Alzheimer's is a disease that you may be aware of only peripherally unless it has touched your family or friends. January is Alzheimer's Awareness Month with the goal of increasing knowledge of the disease while decreasing the stigma associated with it. We'd like to use today's blog to provide links for additional information and support.
There are approximately 500,000 people in Canada suffering from Alzheimer's disease and other types of dementia. This figure is expected to double by 2038.
Researchers are still uncertain as to the exact effect of Alzheimer's disease on the brain, although they do know that cells are damaged and eventually die in different areas of the brain. The death of brain cells leads to dementia, characterized by memory loss, impaired judgment, and behavioral changes.
Although no one knows the exact cause of the disease, there are a number of risk factors that have been identified such as head injury, vascular disease, and gender. For example, women are twice as likely as men to develop the disease.
There are ten major warning signs of the disease:
· memory loss that affects day-to-day function
· difficulty performing familiar tasks
· problems with language
· disorientation of time and place
· poor or decreased judgment
· problems with abstract thinking
· misplacing things
· changes in mood and behavior
· changes in personality
· loss of initiative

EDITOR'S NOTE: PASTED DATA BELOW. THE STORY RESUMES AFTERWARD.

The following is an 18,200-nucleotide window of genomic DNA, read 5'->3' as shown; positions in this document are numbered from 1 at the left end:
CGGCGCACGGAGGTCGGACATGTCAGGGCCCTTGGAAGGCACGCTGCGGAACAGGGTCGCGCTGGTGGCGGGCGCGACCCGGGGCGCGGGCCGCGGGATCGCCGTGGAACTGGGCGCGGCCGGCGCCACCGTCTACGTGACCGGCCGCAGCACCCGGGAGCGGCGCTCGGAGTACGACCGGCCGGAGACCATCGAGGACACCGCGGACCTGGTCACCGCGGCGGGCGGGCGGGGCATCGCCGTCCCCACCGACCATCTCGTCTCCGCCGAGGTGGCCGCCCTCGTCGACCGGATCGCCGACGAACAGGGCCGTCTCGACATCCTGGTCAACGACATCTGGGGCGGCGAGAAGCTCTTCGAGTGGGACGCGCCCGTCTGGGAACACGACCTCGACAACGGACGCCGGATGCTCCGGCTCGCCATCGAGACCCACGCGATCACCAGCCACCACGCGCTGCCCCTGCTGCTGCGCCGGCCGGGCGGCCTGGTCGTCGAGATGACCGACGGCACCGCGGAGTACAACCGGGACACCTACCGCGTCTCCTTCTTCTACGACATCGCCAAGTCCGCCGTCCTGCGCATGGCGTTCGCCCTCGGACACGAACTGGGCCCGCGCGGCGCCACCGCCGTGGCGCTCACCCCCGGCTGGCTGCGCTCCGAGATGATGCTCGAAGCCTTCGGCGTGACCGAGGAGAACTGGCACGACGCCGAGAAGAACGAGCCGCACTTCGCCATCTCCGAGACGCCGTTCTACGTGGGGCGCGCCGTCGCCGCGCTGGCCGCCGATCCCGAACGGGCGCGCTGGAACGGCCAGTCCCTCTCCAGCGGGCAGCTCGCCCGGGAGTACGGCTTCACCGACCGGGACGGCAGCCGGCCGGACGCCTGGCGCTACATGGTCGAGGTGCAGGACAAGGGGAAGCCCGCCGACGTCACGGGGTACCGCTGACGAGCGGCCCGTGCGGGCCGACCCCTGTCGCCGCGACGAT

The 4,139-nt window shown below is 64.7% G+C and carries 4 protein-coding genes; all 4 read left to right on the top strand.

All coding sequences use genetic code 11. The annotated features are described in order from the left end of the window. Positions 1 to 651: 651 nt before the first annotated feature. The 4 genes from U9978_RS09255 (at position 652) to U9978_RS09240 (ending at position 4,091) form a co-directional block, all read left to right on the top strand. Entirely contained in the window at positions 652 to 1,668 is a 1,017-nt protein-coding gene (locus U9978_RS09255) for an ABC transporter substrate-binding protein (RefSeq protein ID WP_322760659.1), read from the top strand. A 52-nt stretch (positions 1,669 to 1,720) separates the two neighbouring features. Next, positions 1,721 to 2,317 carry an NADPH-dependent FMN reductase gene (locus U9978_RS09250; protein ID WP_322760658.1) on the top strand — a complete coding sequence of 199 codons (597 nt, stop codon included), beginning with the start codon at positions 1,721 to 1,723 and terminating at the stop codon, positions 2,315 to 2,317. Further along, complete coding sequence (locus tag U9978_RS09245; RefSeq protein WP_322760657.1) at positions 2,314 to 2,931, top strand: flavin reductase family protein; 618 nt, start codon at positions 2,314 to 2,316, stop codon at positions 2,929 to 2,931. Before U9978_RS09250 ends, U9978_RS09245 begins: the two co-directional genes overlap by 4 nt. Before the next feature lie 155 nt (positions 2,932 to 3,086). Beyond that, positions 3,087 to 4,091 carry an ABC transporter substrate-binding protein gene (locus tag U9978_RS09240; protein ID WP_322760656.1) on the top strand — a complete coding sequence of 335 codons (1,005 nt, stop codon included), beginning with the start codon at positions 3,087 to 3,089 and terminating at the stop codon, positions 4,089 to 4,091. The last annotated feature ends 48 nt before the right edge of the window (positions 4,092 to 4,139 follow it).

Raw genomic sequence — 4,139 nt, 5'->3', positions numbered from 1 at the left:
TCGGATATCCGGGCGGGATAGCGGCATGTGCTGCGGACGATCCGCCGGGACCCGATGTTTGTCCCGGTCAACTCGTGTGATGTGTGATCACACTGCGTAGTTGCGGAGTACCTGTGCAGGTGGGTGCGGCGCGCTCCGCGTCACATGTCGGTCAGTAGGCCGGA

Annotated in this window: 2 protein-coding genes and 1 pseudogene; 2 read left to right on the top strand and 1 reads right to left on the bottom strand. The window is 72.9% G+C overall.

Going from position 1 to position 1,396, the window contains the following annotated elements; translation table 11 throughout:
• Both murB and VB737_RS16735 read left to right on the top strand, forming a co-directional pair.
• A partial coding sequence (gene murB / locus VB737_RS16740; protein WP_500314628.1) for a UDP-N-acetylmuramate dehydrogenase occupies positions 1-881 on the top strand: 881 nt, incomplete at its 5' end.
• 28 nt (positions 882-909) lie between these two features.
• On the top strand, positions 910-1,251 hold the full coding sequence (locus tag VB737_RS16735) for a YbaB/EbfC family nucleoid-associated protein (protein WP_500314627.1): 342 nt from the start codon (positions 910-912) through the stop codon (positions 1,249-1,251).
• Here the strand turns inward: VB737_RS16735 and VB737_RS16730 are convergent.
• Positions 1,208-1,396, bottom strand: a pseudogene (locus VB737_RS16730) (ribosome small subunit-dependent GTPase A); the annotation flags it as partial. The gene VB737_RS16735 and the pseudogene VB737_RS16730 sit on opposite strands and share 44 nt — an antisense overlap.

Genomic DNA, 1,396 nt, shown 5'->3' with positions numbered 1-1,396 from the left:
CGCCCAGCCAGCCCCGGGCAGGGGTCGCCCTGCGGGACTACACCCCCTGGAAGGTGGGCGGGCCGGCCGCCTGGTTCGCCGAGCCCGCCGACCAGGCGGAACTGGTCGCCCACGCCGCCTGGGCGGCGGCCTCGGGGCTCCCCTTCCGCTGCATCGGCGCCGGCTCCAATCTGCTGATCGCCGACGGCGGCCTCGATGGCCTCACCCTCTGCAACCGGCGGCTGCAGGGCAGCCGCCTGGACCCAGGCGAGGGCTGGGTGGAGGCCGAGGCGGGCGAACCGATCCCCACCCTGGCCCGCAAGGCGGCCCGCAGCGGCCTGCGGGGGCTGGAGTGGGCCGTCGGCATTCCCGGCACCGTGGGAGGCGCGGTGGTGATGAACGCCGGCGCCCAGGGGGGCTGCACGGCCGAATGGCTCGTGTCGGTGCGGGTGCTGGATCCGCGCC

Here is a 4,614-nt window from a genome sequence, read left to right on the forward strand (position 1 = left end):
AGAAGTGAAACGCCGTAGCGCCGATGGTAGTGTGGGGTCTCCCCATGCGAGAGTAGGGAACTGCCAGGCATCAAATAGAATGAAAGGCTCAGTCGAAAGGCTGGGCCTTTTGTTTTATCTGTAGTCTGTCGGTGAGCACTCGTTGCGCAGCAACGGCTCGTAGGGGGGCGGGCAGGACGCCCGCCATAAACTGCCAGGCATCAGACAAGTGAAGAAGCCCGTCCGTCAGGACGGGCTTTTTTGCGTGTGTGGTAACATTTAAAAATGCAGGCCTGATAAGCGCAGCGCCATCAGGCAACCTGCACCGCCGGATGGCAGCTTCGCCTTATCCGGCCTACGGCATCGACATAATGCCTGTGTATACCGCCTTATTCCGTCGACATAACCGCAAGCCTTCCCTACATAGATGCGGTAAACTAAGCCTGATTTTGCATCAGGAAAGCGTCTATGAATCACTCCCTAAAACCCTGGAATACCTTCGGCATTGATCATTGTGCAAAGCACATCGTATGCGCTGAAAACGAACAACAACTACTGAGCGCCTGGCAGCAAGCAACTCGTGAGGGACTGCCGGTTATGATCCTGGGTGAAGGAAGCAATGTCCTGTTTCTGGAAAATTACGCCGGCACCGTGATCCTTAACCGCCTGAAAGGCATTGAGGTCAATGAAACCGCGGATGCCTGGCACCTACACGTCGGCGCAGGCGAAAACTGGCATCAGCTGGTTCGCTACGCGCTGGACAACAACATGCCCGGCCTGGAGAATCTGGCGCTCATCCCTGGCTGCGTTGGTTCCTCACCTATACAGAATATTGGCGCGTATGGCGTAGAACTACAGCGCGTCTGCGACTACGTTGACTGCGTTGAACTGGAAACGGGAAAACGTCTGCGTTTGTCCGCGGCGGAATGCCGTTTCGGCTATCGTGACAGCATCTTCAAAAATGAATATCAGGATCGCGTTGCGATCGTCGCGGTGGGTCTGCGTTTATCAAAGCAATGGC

At this time, there is no treatment to delay, cure, or stop the progression of Alzheimer's disease. Approved drugs temporarily slow the worsening of symptoms for about six to twelve months, on average, for about half of the individuals who take them.
The Alzheimer's Society of Canada has recently launched a campaign entitled: “See me, not my disease. Let's talk about dementia.” For further information, visit http://www.alzheimer.ca/en/AW13-home?gclid=CK3036GS8LQCFYxaMgod6zMACg.
It is vital for family members who are caregivers of persons living with Alzheimer's to seek help (without feeling guilty) to cope with the disease and to safeguard their own physical and mental health. There are multiple resources and support groups. For a list of Canadian web resources, see http://www.forgetfulnotforgotten.com/caring/resources/canadian-sites.
For those of you who live outside Canada, please take a moment to find out more about available resources in your country.